The Man Accused Of Attacking Police With A Machete In Times Square Is Facing Federal Terrorism Charges

Trevor Thomas Bickford has been charged with four counts of attempted murder of officers and employees of the US government, the Department of Justice said.

The 19-year-old man who was accused of attacking three police officers with a machete in Times Square on New Year's Eve is facing federal terrorism charges, the Justice Department announced on Tuesday.

Trevor Thomas Bickford has been charged with four counts of attempted murder in connection with his "efforts to wage jihad by killing US Government officials and his knife attack on three NYPD officers in Times Square," the Department of Justice said in a news release.

Each charge carries a maximum sentence of 20 years behind bars, and the charges carry an aggregate potential sentence of 80 years in prison.

The complaint, released by the Department of Justice on Tuesday, states that Bickford is currently in state custody and will be transported to and presented in Manhattan federal court at a later date to face the federal charges.

The Department of Justice alleges that in summer 2022, Bickford began "accessing and consuming materials espousing radical Islamic ideology," including materials promoting the Taliban and "reflecting the teachings of Abu Muhammad al-Maqdisi, a prominent radial Islamic cleric who was a spiritual mentor of al Qaeda."

During the following months, the complaint alleges that Bickford radicalized and devoted himself to "violent Islamic extremism and waging jihad."

By November 2022, prosecutors say Bickford was interested in traveling to the Middle East to support the Taliban and even took steps toward traveling to Afghanistan to ally himself with the Taliban and work with them.

"Bickford dedicated himself to the mission of waging jihad against officials of governments that he believes are anti-Muslim, including the US Government," the statement reads. He even allegedly told a family member that he wanted to travel to the Middle East so that he could be a suicide bomber for his religion.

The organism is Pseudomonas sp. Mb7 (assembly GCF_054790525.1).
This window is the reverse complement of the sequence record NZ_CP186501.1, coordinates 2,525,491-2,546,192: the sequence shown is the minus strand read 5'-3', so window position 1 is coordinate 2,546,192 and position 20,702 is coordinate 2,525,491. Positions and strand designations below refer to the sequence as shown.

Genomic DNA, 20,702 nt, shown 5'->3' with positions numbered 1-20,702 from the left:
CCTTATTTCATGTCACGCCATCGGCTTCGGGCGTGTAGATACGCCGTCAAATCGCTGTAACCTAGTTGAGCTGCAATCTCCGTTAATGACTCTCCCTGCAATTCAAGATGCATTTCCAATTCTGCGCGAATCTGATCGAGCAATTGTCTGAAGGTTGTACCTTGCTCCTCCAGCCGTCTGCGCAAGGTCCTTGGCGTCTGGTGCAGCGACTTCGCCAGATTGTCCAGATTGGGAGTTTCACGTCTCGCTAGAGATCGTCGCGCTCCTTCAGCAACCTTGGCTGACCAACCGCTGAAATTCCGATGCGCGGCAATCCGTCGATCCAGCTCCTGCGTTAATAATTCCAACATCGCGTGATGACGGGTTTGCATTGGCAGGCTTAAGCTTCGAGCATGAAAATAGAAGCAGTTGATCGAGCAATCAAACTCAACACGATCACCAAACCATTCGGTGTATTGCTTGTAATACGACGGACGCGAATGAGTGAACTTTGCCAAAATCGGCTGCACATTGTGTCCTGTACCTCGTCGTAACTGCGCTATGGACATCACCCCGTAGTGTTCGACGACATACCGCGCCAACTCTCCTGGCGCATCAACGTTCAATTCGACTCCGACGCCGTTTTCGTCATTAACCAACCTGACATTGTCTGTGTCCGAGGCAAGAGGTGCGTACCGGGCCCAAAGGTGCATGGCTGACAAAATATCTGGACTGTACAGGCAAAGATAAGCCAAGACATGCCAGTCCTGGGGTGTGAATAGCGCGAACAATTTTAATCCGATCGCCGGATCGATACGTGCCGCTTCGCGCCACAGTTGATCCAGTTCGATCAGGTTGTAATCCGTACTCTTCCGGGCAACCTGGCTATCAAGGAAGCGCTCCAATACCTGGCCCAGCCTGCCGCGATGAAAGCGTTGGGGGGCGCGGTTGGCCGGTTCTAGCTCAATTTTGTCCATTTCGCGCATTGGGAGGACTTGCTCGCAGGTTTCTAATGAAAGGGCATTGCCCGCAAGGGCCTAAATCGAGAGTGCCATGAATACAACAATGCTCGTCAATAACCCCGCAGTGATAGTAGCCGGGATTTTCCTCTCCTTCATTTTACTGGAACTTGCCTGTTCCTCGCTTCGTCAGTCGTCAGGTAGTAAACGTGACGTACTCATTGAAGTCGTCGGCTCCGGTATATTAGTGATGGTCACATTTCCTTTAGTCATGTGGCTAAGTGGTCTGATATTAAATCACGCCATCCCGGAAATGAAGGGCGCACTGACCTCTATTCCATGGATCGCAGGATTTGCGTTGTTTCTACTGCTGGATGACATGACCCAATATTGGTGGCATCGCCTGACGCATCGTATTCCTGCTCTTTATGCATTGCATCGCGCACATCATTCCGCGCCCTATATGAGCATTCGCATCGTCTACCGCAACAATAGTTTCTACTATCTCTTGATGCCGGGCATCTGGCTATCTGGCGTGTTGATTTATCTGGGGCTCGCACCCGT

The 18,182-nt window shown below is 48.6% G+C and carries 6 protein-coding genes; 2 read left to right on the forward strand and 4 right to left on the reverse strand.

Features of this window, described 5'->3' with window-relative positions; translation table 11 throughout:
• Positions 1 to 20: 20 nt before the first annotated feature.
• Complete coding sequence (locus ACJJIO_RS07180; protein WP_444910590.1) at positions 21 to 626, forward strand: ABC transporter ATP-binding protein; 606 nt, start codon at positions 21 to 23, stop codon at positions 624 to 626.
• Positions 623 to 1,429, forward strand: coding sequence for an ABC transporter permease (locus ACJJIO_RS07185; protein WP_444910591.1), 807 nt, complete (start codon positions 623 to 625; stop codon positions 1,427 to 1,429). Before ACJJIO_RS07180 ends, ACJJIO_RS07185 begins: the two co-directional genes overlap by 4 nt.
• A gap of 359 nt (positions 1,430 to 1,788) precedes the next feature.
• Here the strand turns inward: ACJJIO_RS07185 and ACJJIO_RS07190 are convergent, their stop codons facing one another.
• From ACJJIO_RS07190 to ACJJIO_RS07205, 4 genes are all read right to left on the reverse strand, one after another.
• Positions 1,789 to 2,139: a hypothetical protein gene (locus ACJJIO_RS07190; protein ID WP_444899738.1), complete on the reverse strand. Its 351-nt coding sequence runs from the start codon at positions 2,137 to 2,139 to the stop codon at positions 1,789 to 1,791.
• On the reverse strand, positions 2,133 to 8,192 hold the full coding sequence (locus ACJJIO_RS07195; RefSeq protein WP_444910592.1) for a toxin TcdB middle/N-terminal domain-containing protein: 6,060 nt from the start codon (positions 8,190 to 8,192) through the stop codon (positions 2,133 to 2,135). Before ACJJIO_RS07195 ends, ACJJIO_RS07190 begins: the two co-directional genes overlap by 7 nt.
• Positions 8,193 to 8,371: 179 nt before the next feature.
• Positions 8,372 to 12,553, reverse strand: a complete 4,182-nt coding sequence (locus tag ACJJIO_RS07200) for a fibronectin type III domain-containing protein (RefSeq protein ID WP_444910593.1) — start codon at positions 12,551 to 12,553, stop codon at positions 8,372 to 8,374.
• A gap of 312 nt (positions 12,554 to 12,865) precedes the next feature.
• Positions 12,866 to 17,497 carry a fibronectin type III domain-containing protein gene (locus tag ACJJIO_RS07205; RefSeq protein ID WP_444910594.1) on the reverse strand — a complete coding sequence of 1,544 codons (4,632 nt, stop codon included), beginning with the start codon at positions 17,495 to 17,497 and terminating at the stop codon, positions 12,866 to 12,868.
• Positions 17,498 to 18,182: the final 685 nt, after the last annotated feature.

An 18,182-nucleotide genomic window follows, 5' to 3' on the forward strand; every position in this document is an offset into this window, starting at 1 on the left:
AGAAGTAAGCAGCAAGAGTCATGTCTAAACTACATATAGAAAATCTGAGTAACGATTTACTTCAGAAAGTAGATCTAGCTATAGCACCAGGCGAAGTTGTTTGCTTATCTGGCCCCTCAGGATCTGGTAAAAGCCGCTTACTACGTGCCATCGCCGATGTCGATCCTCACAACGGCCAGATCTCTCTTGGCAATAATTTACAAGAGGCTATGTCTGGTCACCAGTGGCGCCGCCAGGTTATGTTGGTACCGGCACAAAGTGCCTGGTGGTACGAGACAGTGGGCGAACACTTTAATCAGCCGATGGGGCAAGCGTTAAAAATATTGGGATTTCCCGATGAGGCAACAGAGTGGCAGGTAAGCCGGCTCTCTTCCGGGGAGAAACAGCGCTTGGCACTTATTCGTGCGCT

The teenager from Wells, Maine ultimately decided he would not travel overseas. Instead, he decided to "wage jihad against the US Government from within the United States," the complaint alleges.

Prosecutors say Bickford traveled from Maine to New York City in late December to carry out the attack on New Year's Eve. On the night of the attack, the complaint alleges that he went to Times Square to kill US government officials and was armed with a large curved knife similar to a machete, known as a kukri.

Bickford wounded three officers on New Year's Eve. The officers suffered lacerations and other injuries.

Prosecutors also stated that a bag that Bickford brought with him to Times Square contained a book by al-Maqdisi — which "encourages followers to wage jihad against disbelievers and governments ruled by disbelievers" per the complaint — as well as Bickford's journal.

An entry from his journal from the night of the attack states, "this will likely be my last entry."

A second bag he was carrying allegedly contained a book espousing violent Islamic extremism with certain parts highlighted, such as "Fight in the Name of Allah and in the Cause of Allah. Fight against those who do not believe in Allah. Wage a holy war."

According to prosecutors, Bickford intended to die in the attack. The complaint states that Bickford views this attack as unsuccessful because he did not kill any officers and did not die himself.

Skip to footer